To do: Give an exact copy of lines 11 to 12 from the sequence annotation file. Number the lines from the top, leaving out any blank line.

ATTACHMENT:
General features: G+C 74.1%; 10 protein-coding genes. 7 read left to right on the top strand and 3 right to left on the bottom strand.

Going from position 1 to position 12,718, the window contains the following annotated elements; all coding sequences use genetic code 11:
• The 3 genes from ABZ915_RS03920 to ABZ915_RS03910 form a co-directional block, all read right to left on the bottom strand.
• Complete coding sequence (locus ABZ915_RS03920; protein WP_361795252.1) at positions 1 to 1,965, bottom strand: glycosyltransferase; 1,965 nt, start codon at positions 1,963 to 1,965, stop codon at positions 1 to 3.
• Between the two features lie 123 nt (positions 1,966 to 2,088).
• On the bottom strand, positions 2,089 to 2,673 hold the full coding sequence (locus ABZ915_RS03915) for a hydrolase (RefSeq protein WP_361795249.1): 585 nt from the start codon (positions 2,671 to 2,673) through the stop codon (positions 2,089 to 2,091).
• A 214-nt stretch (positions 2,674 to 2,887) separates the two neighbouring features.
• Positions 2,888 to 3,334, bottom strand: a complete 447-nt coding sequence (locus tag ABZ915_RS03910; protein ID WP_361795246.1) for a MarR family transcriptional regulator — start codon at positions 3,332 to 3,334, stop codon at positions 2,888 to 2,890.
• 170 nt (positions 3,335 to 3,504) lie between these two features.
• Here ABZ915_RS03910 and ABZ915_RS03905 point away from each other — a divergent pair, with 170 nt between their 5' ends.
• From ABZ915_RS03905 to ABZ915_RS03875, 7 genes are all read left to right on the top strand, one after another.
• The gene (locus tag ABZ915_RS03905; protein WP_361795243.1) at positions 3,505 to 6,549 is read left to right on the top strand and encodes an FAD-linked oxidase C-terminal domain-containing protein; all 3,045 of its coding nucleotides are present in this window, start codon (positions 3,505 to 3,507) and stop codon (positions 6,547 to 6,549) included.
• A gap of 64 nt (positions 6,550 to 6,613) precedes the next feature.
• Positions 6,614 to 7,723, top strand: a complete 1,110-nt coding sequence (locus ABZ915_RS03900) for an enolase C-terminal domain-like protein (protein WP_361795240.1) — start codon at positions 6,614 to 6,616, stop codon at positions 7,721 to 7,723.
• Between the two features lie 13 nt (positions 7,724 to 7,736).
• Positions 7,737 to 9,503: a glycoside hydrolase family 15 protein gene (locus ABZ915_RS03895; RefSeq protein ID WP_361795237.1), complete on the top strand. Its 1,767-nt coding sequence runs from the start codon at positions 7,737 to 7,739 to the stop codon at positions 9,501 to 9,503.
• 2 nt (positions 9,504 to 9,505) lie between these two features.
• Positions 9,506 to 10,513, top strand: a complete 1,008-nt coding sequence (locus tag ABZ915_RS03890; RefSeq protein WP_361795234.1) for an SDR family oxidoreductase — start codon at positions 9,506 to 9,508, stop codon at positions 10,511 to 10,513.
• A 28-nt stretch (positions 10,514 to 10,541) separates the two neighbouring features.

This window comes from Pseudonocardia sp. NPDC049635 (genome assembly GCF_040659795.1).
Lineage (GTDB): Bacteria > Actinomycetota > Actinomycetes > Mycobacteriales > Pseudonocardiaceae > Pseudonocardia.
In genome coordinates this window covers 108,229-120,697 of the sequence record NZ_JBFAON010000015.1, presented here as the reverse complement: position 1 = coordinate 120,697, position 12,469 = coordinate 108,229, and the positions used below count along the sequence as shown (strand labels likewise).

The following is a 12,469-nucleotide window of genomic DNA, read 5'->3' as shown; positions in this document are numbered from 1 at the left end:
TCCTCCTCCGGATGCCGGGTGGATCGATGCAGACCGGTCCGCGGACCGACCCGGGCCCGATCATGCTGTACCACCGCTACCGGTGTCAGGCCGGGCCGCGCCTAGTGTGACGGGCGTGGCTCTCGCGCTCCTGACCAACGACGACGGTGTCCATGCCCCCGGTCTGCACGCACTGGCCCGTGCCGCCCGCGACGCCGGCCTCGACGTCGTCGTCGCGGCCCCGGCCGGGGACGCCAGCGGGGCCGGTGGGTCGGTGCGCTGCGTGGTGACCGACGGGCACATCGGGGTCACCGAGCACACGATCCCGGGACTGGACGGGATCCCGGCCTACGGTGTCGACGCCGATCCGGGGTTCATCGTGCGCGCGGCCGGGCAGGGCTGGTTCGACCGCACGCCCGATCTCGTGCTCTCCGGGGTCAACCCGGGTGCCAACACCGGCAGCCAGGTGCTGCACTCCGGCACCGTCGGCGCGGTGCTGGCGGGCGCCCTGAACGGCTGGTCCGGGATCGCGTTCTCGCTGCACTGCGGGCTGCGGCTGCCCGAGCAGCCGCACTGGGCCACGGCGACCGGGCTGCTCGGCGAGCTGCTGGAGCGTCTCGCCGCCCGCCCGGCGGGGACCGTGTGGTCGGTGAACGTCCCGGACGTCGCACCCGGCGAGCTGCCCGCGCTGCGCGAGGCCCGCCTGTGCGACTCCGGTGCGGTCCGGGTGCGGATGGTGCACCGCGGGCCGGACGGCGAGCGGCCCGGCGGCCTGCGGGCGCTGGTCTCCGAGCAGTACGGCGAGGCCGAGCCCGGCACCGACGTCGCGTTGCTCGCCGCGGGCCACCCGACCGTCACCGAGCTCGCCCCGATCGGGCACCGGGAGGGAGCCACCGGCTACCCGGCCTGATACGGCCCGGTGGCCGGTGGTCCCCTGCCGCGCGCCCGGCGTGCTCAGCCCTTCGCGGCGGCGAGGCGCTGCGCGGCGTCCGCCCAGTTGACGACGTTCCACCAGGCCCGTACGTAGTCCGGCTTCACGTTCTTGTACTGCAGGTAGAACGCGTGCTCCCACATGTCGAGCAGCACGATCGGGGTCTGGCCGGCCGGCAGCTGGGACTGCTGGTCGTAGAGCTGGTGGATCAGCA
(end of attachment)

• From ABZ915_RS03905 to ABZ915_RS03875, 7 genes are all read left to right on the top strand, one after another.
• The gene (locus tag ABZ915_RS03905; protein WP_361795243.1) at positions 3,505 to 6,549 is read left to right on the top strand and encodes an FAD-linked oxidase C-terminal domain-containing protein; all 3,045 of its coding nucleotides are present in this window, start codon (positions 3,505 to 3,507) and stop codon (positions 6,547 to 6,549) included.